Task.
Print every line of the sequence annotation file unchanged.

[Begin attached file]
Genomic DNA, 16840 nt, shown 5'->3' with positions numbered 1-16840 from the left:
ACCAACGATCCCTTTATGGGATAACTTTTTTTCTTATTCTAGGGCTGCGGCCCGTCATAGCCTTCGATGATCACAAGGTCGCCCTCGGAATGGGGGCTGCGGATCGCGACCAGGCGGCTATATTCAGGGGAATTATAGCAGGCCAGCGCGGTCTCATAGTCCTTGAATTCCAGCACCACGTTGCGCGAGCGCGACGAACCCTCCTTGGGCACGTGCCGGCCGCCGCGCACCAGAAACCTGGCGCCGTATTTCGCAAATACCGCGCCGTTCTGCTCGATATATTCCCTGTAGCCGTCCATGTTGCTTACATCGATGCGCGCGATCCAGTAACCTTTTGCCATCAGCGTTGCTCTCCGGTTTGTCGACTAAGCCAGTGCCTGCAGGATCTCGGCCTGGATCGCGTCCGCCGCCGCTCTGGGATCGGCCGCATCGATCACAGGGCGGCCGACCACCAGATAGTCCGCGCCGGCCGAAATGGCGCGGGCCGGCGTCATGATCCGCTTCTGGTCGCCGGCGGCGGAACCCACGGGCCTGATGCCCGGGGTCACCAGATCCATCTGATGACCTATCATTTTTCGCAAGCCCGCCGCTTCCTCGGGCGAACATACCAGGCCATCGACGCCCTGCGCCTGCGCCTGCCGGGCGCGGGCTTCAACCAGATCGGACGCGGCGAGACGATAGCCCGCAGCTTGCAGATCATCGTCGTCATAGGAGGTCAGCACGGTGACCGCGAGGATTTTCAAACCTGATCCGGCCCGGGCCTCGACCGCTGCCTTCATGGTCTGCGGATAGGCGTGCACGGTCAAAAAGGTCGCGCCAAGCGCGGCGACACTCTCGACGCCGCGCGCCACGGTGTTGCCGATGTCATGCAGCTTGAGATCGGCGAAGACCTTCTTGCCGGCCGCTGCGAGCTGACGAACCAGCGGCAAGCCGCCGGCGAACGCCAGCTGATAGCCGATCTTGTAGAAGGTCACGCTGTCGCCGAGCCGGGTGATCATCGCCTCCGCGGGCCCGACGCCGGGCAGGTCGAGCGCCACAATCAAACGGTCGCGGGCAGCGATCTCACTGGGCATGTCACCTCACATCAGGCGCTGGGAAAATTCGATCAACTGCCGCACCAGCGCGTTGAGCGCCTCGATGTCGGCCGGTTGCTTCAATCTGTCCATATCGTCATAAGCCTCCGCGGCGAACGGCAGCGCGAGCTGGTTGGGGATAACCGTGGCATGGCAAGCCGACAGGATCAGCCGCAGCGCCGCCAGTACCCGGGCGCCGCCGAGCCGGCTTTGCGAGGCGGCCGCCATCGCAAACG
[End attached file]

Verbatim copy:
Genomic DNA, 16840 nt, shown 5'->3' with positions numbered 1-16840 from the left:
ACCAACGATCCCTTTATGGGATAACTTTTTTTCTTATTCTAGGGCTGCGGCCCGTCATAGCCTTCGATGATCACAAGGTCGCCCTCGGAATGGGGGCTGCGGATCGCGACCAGGCGGCTATATTCAGGGGAATTATAGCAGGCCAGCGCGGTCTCATAGTCCTTGAATTCCAGCACCACGTTGCGCGAGCGCGACGAACCCTCCTTGGGCACGTGCCGGCCGCCGCGCACCAGAAACCTGGCGCCGTATTTCGCAAATACCGCGCCGTTCTGCTCGATATATTCCCTGTAGCCGTCCATGTTGCTTACATCGATGCGCGCGATCCAGTAACCTTTTGCCATCAGCGTTGCTCTCCGGTTTGTCGACTAAGCCAGTGCCTGCAGGATCTCGGCCTGGATCGCGTCCGCCGCCGCTCTGGGATCGGCCGCATCGATCACAGGGCGGCCGACCACCAGATAGTCCGCGCCGGCCGAAATGGCGCGGGCCGGCGTCATGATCCGCTTCTGGTCGCCGGCGGCGGAACCCACGGGCCTGATGCCCGGGGTCACCAGATCCATCTGATGACCTATCATTTTTCGCAAGCCCGCCGCTTCCTCGGGCGAACATACCAGGCCATCGACGCCCTGCGCCTGCGCCTGCCGGGCGCGGGCTTCAACCAGATCGGACGCGGCGAGACGATAGCCCGCAGCTTGCAGATCATCGTCGTCATAGGAGGTCAGCACGGTGACCGCGAGGATTTTCAAACCTGATCCGGCCCGGGCCTCGACCGCTGCCTTCATGGTCTGCGGATAGGCGTGCACGGTCAAAAAGGTCGCGCCAAGCGCGGCGACACTCTCGACGCCGCGCGCCACGGTGTTGCCGATGTCATGCAGCTTGAGATCGGCGAAGACCTTCTTGCCGGCCGCTGCGAGCTGACGAACCAGCGGCAAGCCGCCGGCGAACGCCAGCTGATAGCCGATCTTGTAGAAGGTCACGCTGTCGCCGAGCCGGGTGATCATCGCCTCCGCGGGCCCGACGCCGGGCAGGTCGAGCGCCACAATCAAACGGTCGCGGGCAGCGATCTCACTGGGCATGTCACCTCACATCAGGCGCTGGGAAAATTCGATCAACTGCCGCACCAGCGCGTTGAGCGCCTCGATGTCGGCCGGTTGCTTCAATCTGTCCATATCGTCATAAGCCTCCGCGGCGAACGGCAGCGCGAGCTGGTTGGGGATAACCGTGGCATGGCAAGCCGACAGGATCAGCCGCAGCGCCGCCAGTACCCGGGCGCCGCCGAGCCGGCTTTGCGAGGCGGCCGCCATCGCAAACG